As the orders arrived, I noticed the portions were truly super sized, unusual in the UK, where we tend to live in “chicken coops” and the mini cooper has a cult-like legendary status. There was enough food left on my plate to compel me to ask for a doggy bag. I had no choice, but to squash the food in as the rather large sized doggy bag also began to take in more than it had been built for. Someone on the night did say confidently that “Watch, this thing will taste even better tomorrow” to which I said “yeah the spices would have all been well and truly been infused in the meat”. We were not wrong. Not only did the left over feed two the next day, but the roast guinea fowl tasted like the meat equivalent of a matured wine that had spent 25 years in a cellar ready to up its price to something only Russian oligarchs could afford.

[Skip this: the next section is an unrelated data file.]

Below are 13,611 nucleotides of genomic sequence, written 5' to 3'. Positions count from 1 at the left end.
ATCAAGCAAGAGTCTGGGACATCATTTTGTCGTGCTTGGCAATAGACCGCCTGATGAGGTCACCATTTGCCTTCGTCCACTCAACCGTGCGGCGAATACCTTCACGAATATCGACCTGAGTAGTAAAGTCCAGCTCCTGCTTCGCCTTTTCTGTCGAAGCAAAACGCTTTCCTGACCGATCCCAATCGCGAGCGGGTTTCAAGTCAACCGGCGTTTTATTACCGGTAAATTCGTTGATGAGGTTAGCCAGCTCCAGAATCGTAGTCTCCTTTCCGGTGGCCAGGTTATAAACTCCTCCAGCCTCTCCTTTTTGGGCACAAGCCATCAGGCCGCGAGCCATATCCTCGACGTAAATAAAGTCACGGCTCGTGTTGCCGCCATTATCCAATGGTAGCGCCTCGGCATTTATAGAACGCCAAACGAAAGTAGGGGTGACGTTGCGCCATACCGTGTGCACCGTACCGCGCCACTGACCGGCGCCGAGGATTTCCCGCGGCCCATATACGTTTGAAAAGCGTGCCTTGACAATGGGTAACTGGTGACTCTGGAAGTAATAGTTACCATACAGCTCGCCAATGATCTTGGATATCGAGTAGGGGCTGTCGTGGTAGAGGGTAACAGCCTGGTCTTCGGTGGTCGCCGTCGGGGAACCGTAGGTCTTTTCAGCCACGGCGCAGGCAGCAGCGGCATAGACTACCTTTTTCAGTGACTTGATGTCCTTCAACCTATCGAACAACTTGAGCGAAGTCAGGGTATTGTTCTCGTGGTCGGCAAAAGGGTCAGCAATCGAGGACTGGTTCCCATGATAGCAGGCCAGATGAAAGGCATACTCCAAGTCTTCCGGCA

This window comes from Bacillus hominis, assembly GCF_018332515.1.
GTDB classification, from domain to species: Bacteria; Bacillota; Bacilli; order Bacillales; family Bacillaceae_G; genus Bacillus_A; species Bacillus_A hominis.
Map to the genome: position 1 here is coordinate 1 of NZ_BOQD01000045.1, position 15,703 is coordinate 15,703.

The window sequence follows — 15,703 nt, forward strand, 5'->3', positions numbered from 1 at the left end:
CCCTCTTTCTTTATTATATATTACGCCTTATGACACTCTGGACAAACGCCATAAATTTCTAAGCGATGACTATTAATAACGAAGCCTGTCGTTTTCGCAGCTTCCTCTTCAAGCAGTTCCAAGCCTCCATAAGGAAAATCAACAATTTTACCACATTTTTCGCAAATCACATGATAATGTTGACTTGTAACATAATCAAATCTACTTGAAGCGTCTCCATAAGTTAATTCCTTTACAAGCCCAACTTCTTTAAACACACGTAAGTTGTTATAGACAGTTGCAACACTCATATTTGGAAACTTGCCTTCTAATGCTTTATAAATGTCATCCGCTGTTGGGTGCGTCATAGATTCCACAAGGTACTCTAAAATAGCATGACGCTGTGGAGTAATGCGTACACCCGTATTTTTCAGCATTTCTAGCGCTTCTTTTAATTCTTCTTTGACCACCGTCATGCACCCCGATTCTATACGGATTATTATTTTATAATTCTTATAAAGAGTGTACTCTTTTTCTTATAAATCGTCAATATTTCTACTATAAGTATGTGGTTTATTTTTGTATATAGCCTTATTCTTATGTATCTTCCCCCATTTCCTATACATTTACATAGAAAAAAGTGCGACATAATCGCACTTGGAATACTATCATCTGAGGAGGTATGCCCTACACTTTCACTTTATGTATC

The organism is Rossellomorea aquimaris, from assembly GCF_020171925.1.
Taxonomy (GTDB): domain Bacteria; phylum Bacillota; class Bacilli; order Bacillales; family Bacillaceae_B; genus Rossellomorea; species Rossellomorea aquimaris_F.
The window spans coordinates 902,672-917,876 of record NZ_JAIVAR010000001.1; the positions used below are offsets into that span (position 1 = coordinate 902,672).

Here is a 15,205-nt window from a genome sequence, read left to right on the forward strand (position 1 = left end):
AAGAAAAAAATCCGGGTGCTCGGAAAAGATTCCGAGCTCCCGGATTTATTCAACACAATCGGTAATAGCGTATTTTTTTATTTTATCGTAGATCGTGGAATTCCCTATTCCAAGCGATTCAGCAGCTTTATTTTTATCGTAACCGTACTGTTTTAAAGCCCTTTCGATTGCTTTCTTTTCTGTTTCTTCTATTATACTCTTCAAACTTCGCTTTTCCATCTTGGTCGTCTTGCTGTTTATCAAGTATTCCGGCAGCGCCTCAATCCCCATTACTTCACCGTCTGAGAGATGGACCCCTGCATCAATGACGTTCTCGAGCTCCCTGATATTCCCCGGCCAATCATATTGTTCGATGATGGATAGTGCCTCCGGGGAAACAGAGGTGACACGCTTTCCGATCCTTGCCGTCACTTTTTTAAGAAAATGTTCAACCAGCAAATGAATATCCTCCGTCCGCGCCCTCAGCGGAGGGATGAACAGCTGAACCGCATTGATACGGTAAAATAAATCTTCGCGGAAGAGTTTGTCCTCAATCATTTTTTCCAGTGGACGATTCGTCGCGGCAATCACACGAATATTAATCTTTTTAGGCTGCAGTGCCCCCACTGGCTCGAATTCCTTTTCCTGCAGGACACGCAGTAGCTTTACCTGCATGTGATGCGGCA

Hausa Koko and Tom Brown (both traditionally breakfast porridges) do things to me. Tom Brown, I regularly make, but to make an authentically tasting Hausa Koko in London is a challenge. Had the groom to be not been there, the evening would have been dedicated to Hausa Koko. The sheer number of conversations around this porridge had me placing my take away order well before the evening had come to a close. My brother Evans, a regular at Kate’s Restaurant looked me straight in the eye and told me he had placed an order to take home for Hausa Koko worth £20.00. I laughed, but he didn’t. He was dead serious! I had my first taste of the Hausa Koko at 12 midnight after arriving home breaking all tradition about it being a breakfast porridge. As I had it I instantly knew what the fuss about Kate’s restaurant koko was all about. It was really something, but the secrets to the taste lay firmly in spices – the chunk of ginger and grains of selim floating in my portion gave the game away but perhaps not fully.